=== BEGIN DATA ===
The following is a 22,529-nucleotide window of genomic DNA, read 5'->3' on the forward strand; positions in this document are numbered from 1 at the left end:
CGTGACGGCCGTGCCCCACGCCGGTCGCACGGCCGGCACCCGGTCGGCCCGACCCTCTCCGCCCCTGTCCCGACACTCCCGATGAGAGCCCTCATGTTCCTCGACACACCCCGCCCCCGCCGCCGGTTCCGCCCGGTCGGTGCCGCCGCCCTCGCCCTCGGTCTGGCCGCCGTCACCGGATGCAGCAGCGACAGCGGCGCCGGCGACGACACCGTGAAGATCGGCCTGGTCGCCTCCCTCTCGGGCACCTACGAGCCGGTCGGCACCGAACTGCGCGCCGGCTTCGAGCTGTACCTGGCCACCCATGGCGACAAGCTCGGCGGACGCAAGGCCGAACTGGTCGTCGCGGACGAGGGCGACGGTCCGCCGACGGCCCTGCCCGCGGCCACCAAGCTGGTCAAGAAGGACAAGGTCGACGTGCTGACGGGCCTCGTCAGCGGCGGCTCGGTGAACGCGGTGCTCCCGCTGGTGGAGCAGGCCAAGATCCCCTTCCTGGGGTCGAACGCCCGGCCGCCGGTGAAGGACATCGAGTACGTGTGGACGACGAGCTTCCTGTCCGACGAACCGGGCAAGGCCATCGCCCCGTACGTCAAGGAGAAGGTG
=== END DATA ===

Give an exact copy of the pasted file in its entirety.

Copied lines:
The following is a 22,529-nucleotide window of genomic DNA, read 5'->3' on the forward strand; positions in this document are numbered from 1 at the left end:
CGTGACGGCCGTGCCCCACGCCGGTCGCACGGCCGGCACCCGGTCGGCCCGACCCTCTCCGCCCCTGTCCCGACACTCCCGATGAGAGCCCTCATGTTCCTCGACACACCCCGCCCCCGCCGCCGGTTCCGCCCGGTCGGTGCCGCCGCCCTCGCCCTCGGTCTGGCCGCCGTCACCGGATGCAGCAGCGACAGCGGCGCCGGCGACGACACCGTGAAGATCGGCCTGGTCGCCTCCCTCTCGGGCACCTACGAGCCGGTCGGCACCGAACTGCGCGCCGGCTTCGAGCTGTACCTGGCCACCCATGGCGACAAGCTCGGCGGACGCAAGGCCGAACTGGTCGTCGCGGACGAGGGCGACGGTCCGCCGACGGCCCTGCCCGCGGCCACCAAGCTGGTCAAGAAGGACAAGGTCGACGTGCTGACGGGCCTCGTCAGCGGCGGCTCGGTGAACGCGGTGCTCCCGCTGGTGGAGCAGGCCAAGATCCCCTTCCTGGGGTCGAACGCCCGGCCGCCGGTGAAGGACATCGAGTACGTGTGGACGACGAGCTTCCTGTCCGACGAACCGGGCAAGGCCATCGCCCCGTACGTCAAGGAGAAGGTG